May 30, 2024

‘You’re creating something together’

performers huddle at comedy show

NDSU’s To Be Determined Comedy club helps students build skills, make new friends and have a good time in a welcoming environment.

TBD is an improvisation-based comedy student organization open to undergraduate and graduate students from all academic disciplines. The club hosts improv shows every two to four weeks, which are free and open to the public. Members also meet twice a week to practice their improv skills and receive advice from other students. 

Haley Sigl, the president of TBD, said the club welcomes all students regardless of their improv comedy knowledge and skill level.  

“We have all sorts of people that have done different types of comedy, whether it's comedy writing or people who have never even told a joke,”said Sigl, a junior business administration major from Lakeville, Minnesota.

The inclusive environment is a big appeal to several of the club’s members. AJ Quanbeck, a senior double majoring in music and sociology, said they initially attended one of TBD’s shows before deciding to join. 

“Everyone was super encouraging. I had done a bunch of theater in high school, I hadn’t really done any since and this was a really great, low-pressure way to get back into performing,” said Quanbeck, who is from Fargo.

Improv, which requires quick-thinking, confidence and public speaking, has been beneficial to building skills students can take beyond college. TBD’s shows are designed to be interactive with audience members, who at times can throw out scenarios or words they want reflected in the jokes. 

“It’s more of an art than you would initially think,” said September Hamilton, a sophomore biological sciences major who has been in TBD for about a year. “There’s a lot of elements to it, and it does take a bit of time to learn the basics. Also, it’s learning how to run with ideas which can be applied to a lot of different things. Sometimes to make something work you need to take up someone else’s idea instead of running with your own, and that’s something I learned more from improv.” 

Quanbeck said receiving and giving constructive feedback, along with listening to others, has been a major skill they’ve amplified through TBD. 

Tyler Ferron, a graduate student in computer science from Westcliffe, Colorado, said he has been able to build on his interpersonal skills through his involvement in TBD. Being able to meet and collaborate with students from a variety of disciplines has also been a benefit for Ferron.

“I very much appreciate that aspect of it,” he said. “While we’re all different majors, different backgrounds, it’s still a lot of people who like to have fun, like to laugh and like to tell jokes.”

Students in TBD say being a part of the club has been a great way to find a friend group on campus that they can share a laugh with and enhance their college experience.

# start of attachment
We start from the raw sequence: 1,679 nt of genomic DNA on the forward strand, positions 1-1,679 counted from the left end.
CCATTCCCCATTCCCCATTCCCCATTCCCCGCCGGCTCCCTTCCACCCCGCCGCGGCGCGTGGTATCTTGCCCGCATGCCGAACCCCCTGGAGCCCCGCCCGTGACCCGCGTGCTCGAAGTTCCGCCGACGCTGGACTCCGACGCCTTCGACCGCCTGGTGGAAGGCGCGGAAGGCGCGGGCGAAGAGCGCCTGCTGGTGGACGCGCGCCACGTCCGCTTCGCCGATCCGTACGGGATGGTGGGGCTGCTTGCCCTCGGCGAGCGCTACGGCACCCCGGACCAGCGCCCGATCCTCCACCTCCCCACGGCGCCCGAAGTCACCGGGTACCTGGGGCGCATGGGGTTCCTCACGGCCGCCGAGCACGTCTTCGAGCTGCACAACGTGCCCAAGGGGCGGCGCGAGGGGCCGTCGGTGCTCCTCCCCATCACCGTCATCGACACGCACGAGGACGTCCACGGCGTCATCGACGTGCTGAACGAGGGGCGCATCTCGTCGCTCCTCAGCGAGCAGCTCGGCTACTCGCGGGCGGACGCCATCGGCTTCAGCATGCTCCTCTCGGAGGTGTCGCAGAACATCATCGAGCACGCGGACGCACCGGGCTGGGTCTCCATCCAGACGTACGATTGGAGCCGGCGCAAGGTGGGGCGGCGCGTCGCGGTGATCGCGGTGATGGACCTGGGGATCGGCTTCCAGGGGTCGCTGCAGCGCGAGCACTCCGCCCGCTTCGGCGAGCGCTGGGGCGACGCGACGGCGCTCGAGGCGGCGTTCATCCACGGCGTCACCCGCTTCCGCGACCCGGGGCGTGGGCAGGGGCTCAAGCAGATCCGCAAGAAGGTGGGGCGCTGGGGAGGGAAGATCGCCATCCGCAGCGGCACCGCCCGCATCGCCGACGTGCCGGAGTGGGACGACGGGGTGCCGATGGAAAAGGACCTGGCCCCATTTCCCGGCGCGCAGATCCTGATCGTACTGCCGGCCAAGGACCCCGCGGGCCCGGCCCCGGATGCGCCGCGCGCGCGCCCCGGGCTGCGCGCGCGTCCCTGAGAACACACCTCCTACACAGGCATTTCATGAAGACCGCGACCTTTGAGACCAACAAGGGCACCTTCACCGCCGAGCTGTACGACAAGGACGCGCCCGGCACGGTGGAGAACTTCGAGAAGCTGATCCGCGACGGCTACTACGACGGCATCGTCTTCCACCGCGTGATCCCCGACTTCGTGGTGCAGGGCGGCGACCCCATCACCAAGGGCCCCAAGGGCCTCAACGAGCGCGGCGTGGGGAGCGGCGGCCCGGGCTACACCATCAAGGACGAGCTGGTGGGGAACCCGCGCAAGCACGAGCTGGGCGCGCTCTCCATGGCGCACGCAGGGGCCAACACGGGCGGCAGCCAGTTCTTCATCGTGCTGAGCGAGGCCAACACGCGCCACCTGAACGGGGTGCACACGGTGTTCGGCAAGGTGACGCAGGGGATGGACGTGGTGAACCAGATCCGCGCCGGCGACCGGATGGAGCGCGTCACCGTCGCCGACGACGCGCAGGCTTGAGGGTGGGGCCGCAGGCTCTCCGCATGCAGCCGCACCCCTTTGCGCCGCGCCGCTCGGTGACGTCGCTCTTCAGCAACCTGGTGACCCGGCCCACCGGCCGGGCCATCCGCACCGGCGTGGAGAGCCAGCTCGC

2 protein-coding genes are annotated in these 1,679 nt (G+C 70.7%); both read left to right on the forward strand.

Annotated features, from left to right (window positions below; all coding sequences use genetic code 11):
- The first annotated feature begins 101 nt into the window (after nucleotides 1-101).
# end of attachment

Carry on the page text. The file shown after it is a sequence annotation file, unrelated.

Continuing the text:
“It’s been wonderful. I have a really hard time getting out of my shell and kind of getting out of that rut of sticking to myself,” said Hamilton, who is from Fargo. “I’m really introverted and so I think it’s been a really nice experience for me being able to really get out there, have fun and be silly with other people.”

Quanbeck, who began performing on the violin at 3 years old, said TBD feels different. 

“This is the only time I wasn’t nervous before going on stage because you get out there and it’s just you and your friends having fun,” Quanbeck said. “They’ve got you. You’re creating something together. It’s not like we have prepared this thing and then we have to go and present it perfectly. We’re creating something in the moment, which is so cool.”

“I really like just being able to let the creativity fly and come up with fun stuff and watch other people come up with fun things,” Sigl said. “When we have a good day, it’s really good, everyone’s laughing until their sides hurt.”

TBD members’ advice for those thinking of joining is to go for it, even if they’re nervous about improv. 

“Don’t be afraid to jump right in, but don’t be afraid to improve either,” Ferron said. “No one is perfect. Being able to take advice from others, being able to run with it, you’ll be able to then build yourself up and become a great performer.”

Students can learn more about the TBD club on Instagram and MyNDSU. 

To hear more about the impact TBD has on its members, check out the official NDSU YouTube channel

Apply now to be a part of NDSU’s collaborative environment or schedule a visit to see what we have to offer. 

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